This from post on his blog Naturalis Historia by Joel Duff (professor of biology at the University of Akron) a couple years ago concerning the mind boggling number of man-made stone artifacts poses for YEC claims concerning the age of the earth.

Source: Trillions of Stone Age Artifacts: A Young Earth Anthropology Paradox


Trillions of stone artifacts cover the surface of the African continent. The product of the manufacturing of stone tools by hunters and gathers over long periods of time, these stone artifacts literally carpet the ground in some places in Egypt and Libya.

Just how much Stone-Age produced rock could be strewn across the African continent?

Trillions and trillions of artifacts!

The trillion isnít a typo. That number sounds absolutely fantastic, doesnít it? Letís take a look at how these numbers were derived.

The results of a study just published (see references below) shows how incredibly dense stone artifacts can be in some places in Africa. Working in a remote location in southern Libya, researchers took surveys from hundreds of one or two-meter square plots. From the tens of thousands of artifacts found in them, they estimated a minimum density of 250,000 stone artifacts per square kilometer is present in this portion of Libya.

And this only included what was visible on the surface.


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Unfortunately the image doesn't enbiggen. They are several pictures of the landscape provided by "Lithic Landscapes: Early Human Impact from Stone Tool Production on the Central Saharan Environment" showing just how densely covered this area is with paleolithic stone tools. They literally carpet the ground in some places in Egypt and Libya.

Source: ibid


The researchers surveyed other published estimates of stone-tool densities in other areas of Africa. For example, some parts of the Nubian Desert average 12 million artifacts per square kilometer. They also calculate expected stone production given certain assumptions about population size and stone tool use over time. Overall, the researchers estimate that stone tool production across the entire continent of Africa has resulted in an average of 500,000 to 5,000,000 artifacts per square kilometer.

Africa is roughly 30 million square kilometers in area, so that would put the total number of stone artifacts between 15 and 150 trillion. Yes, that is trillion with a Tóan astounding number.

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Duff notes that this number seems high to him yet states that "even if the authors overestimated the number of rocks several fold, it is clear that the number of rocks that have been manipulated by human hands that lie on or just under the surface of the African landscape is enormous." He then goes on to note how a site in South Africa similarly carpeted with stone artifacts has been estimated to contain several billion stone artifacts and that is likely a conservative figure in that the identification of stone tools is a notably rigorous and very conservative process -- which tends to err on the side of counting too few artifacts rather than too many (See, for instance A Method for Identifying Stone Age Hunting Tools)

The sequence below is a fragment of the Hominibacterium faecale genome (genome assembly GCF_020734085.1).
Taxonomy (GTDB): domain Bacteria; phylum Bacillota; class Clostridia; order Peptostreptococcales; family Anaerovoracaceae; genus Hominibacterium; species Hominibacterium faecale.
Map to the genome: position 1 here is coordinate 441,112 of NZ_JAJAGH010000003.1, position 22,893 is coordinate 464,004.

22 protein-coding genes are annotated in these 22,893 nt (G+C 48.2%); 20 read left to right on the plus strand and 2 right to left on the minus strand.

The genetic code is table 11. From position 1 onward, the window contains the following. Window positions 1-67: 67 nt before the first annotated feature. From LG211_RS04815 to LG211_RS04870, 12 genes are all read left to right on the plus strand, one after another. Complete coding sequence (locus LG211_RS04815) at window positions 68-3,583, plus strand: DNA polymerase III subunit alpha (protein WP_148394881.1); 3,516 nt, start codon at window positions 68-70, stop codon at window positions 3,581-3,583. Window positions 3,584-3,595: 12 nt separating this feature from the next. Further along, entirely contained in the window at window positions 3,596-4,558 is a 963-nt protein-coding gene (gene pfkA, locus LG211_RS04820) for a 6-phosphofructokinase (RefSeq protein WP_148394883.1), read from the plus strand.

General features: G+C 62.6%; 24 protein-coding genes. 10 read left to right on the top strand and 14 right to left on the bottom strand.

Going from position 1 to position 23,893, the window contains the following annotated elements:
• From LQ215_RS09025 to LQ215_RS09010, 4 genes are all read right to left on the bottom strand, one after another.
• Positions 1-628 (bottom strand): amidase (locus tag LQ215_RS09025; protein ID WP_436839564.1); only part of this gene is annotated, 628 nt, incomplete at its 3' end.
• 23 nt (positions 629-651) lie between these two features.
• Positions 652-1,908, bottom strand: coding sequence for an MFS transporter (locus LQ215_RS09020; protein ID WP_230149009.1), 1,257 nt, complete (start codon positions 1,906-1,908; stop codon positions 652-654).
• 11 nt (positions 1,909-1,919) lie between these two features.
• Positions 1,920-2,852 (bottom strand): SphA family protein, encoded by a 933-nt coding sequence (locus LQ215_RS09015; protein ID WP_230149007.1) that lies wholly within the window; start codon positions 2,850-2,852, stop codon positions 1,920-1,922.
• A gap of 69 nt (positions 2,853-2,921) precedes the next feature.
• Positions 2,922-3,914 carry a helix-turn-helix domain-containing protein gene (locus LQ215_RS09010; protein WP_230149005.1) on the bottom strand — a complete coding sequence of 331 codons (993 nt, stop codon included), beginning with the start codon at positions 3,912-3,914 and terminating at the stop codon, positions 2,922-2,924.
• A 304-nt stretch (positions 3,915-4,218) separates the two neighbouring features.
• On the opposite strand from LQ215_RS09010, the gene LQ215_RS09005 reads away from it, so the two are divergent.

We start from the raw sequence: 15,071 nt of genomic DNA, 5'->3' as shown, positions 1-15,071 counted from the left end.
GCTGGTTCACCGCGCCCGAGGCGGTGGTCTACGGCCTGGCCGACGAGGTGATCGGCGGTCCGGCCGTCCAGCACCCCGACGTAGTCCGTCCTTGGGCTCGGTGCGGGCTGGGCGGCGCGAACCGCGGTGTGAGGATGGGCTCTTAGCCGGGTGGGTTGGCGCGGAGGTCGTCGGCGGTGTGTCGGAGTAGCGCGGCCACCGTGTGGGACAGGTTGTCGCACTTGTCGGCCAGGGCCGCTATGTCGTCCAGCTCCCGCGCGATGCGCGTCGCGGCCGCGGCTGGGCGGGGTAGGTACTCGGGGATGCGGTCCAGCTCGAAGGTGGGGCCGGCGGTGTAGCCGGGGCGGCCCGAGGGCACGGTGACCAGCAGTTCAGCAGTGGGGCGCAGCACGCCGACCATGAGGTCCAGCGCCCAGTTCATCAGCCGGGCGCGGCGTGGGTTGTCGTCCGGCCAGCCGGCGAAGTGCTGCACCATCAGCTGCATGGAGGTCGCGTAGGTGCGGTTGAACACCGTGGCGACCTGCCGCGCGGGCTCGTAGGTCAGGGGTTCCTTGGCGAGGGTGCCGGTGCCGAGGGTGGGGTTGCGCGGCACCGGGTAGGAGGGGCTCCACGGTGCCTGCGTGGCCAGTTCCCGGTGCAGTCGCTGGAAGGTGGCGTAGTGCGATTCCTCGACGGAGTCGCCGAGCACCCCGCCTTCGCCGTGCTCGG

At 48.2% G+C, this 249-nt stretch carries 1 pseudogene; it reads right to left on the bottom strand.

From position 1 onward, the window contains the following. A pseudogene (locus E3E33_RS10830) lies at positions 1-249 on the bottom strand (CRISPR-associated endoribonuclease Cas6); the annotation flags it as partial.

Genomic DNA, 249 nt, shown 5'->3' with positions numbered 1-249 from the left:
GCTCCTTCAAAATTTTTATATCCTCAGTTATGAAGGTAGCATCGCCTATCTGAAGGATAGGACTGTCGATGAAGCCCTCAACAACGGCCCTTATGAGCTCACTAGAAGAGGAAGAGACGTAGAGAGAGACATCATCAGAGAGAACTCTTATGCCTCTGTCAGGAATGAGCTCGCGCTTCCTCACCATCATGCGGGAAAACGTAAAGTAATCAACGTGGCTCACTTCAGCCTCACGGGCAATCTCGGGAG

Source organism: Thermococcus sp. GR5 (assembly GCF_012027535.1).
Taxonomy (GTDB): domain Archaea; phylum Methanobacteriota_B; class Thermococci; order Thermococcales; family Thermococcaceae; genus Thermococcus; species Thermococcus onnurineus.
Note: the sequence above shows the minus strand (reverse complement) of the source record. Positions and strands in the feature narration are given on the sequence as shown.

At this point, he delves into the problem that this number of paleolithic stone artifacts poses to YEC so let's return to the article

Source: ibid


The standard young-earth view holds that the ďstone ageĒ was a short period of just a few hundred years in length (500 being the absolute max). This period spans from the time when families spread out from Babel 4250 years ago to about the time of Abraham.

ice-age-aig-timeline-creationism.gif
The Answers in Genesis conception of when the ice age occurred
after the Flood. They place the Stone Age during this time.
Source: AIG page http://www.answersingenesis.org/arti...en-was-ice-age

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The diagram above shows where stone-tool making is expected in the young earth timeline and Duff notes that this is also what the Institute for Creation Research also says

Source: ibid


Let us be generous and give the YEC hypothesis 500 years for the Stone Age. I have done a few back-of-the-envelope calculations to see how the young-earth hypothesis fits the data about the stone-age tools in Africa, as presented above.

Here are my assumptions:

  • Time span of 500 years.
  • 25 years per generation (eg. the replacement rate of population)
  • 10,000 artifacts produced by each person (male and female) in their lifetime
  • Average population size during this time: 100,000 hunters and gatherers/nomads


Now for the calculation: 20 generations x 100,000 people gives us 2 million people who produced stone tools. If each person produced 10,000 artifacts during his or her lifetime then this would result in 20 billion total artifacts, or 40 million artifacts generated per year.

Now, 20 billion artifacts in 500 years is a lot, but it is definitely nowhere close to the 15 to 150 trillion artifacts estimated to be in Africa alone. At 40 million artifacts per year, it would take a population of 100,000 individuals 100,000 years to produce just 4 trillion artifacts.

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It should be noted that his assumptions are extremely generous in that they pretty much are assuming that making these tools is all they do day in and day out.

Source: ibid


Modern science has determined that the Stone Age lasted as long as 2 million years. Assuming relatively small populations during that time span, this is about the time needed to produce the quantity of artifacts that we observe and estimate today.